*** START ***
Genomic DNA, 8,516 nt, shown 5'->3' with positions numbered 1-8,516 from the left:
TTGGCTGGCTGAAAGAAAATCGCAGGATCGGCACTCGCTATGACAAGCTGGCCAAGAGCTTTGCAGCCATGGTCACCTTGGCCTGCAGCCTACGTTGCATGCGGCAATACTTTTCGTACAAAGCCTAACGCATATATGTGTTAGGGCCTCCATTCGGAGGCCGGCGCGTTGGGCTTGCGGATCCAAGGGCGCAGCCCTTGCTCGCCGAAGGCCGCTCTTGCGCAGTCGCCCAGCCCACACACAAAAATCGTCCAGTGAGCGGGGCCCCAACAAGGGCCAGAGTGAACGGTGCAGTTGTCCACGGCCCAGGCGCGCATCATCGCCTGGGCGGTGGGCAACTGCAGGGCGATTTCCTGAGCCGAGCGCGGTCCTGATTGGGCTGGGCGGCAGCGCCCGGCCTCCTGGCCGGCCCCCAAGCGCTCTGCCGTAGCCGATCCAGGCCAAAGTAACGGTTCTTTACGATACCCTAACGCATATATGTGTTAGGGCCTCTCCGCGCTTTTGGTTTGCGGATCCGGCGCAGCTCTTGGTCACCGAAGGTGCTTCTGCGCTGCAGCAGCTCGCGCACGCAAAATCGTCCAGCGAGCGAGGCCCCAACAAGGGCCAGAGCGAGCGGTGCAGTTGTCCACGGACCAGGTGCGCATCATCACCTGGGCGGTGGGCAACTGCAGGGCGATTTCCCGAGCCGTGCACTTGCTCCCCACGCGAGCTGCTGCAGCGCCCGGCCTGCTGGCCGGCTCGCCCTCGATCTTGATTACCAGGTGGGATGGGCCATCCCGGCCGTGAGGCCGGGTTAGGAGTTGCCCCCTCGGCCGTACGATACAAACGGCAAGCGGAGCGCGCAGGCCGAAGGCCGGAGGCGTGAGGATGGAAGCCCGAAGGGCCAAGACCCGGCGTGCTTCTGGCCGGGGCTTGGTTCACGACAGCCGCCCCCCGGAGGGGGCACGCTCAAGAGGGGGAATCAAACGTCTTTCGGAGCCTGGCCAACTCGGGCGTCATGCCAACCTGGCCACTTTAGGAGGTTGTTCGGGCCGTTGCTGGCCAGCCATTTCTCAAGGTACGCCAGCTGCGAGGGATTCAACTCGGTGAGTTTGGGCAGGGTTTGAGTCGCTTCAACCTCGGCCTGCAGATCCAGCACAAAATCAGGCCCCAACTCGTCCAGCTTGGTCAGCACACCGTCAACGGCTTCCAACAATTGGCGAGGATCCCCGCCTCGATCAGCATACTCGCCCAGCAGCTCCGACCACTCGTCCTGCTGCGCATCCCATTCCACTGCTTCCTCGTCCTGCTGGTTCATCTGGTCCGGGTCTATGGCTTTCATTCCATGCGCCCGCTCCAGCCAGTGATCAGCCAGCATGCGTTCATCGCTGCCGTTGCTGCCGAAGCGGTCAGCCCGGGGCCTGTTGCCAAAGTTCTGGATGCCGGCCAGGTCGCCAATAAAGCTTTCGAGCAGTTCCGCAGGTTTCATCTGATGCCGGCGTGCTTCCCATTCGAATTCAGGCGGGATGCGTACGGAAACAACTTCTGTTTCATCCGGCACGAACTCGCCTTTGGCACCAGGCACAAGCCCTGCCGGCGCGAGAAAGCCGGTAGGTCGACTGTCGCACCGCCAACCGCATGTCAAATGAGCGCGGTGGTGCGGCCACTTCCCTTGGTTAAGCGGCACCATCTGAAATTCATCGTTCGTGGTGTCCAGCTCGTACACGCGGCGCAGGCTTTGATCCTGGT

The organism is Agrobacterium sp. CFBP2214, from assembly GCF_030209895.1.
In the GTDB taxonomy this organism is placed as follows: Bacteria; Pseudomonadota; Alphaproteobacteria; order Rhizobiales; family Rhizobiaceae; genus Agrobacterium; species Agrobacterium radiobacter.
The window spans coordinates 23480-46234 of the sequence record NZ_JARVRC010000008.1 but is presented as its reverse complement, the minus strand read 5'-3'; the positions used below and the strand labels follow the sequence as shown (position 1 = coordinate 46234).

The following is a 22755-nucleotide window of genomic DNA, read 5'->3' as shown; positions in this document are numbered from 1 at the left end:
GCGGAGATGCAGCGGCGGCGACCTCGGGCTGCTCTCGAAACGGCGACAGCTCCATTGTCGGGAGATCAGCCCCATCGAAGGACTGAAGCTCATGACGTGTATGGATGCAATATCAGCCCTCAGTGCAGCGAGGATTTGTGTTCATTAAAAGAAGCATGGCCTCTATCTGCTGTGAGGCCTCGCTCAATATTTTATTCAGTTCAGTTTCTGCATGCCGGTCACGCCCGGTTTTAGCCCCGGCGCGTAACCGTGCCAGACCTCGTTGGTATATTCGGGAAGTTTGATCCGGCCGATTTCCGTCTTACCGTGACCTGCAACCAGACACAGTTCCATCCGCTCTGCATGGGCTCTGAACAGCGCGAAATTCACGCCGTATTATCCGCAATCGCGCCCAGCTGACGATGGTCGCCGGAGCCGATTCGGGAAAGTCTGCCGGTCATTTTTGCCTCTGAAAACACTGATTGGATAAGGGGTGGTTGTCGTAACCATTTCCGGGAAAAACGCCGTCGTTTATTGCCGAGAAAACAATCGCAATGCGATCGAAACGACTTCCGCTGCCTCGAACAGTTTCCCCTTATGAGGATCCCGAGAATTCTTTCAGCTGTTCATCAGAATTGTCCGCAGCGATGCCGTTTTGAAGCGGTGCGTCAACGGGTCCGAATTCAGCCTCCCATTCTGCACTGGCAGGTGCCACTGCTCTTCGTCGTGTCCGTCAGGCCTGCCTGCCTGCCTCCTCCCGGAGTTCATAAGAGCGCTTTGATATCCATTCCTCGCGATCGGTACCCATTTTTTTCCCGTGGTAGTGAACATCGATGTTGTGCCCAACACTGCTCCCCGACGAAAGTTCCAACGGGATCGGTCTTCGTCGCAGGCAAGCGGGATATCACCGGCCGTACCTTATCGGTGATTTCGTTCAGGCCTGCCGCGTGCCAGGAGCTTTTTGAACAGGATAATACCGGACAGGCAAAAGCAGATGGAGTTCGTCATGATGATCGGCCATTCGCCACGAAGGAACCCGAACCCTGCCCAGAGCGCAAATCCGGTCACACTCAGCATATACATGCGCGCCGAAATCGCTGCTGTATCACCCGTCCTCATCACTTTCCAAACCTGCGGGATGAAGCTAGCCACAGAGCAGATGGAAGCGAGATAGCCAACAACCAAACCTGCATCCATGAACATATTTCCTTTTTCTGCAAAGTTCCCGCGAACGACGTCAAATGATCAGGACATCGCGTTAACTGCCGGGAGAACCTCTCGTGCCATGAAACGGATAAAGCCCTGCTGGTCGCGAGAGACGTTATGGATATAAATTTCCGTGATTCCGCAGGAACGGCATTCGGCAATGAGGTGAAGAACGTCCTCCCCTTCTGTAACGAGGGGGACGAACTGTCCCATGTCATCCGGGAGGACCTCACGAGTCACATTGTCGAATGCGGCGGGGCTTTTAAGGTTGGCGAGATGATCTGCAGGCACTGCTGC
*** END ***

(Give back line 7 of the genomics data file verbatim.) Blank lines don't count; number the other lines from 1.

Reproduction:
GCGGAGATGCAGCGGCGGCGACCTCGGGCTGCTCTCGAAACGGCGACAGCTCCATTGTCGGGAGATCAGCCCCATCGAAGGACTGAAGCTCATGACGTGTATGGATGCAATATCAGCCCTCAGTGCAGCGAGGATTTGTGTTCATTAAAAGAAGCATGGCCTCTATCTGCTGTGAGGCCTCGCTCAATATTTTATTCAGTTCAGTTTCTGCATGCCGGTCACGCCCGGTTTTAGCCCCGGCGCGTAACCGTGCCAGACCTCGTTGGTATATTCGGGAAGTTTGATCCGGCCGATTTCCGTCTTACCGTGACCTGCAACCAGACACAGTTCCATCCGCTCTGCATGGGCTCTGAACAGCGCGAAATTCACGCCGTATTATCCGCAATCGCGCCCAGCTGACGATGGTCGCCGGAGCCGATTCGGGAAAGTCTGCCGGTCATTTTTGCCTCTGAAAACACTGATTGGATAAGGGGTGGTTGTCGTAACCATTTCCGGGAAAAACGCCGTCGTTTATTGCCGAGAAAACAATCGCAATGCGATCGAAACGACTTCCGCTGCCTCGAACAGTTTCCCCTTATGAGGATCCCGAGAATTCTTTCAGCTGTTCATCAGAATTGTCCGCAGCGATGCCGTTTTGAAGCGGTGCGTCAACGGGTCCGAATTCAGCCTCCCATTCTGCACTGGCAGGTGCCACTGCTCTTCGTCGTGTCCGTCAGGCCTGCCTGCCTGCCTCCTCCCGGAGTTCATAAGAGCGCTTTGATATCCATTCCTCGCGATCGGTACCCATTTTTTTCCCGTGGTAGTGAACATCGATGTTGTGCCCAACACTGCTCCCCGACGAAAGTTCCAACGGGATCGGTCTTCGTCGCAGGCAAGCGGGATATCACCGGCCGTACCTTATCGGTGATTTCGTTCAGGCCTGCCGCGTGCCAGGAGCTTTTTGAACAGGATAATACCGGACAGGCAAAAGCAGATGGAGTTCGTCATGATGATCGGCCATTCGCCACGAAGGAACCCGAACCCTGCCCAGAGCGCAAATCCGGTCACACTCAGCATATACATGCGCGCCGAAATCGCTGCTGTATCACCCGTCCTCATCACTTTCCAAACCTGCGGGATGAAGCTAGCCACAGAGCAGATGGAAGCGAGATAGCCAACAACCAAACCTGCATCCATGAACATATTTCCTTTTTCTGCAAAGTTCCCGCGAACGACGTCAAATGATCAGGACATCGCGTTAACTGCCGGGAGAACCTCTCGTGCCATGAAACGGATAAAGCCCTGCTGGTCGCGAGAGACGTTATGGATATAAATTTCCGTGATTCCGCAGGAACGGCATTCGGCAATGAGGTGAAGAACGTCCTCCCCTTCTGTAACGAGGGGGACGAACTGTCCCATGTCATCCGGGAGGACCTCACGAGTCACATTGTCGAATGCGGCGGGGCTTTTAAGGTTGGCGAGATGATCTGCAGGCACTGCTGC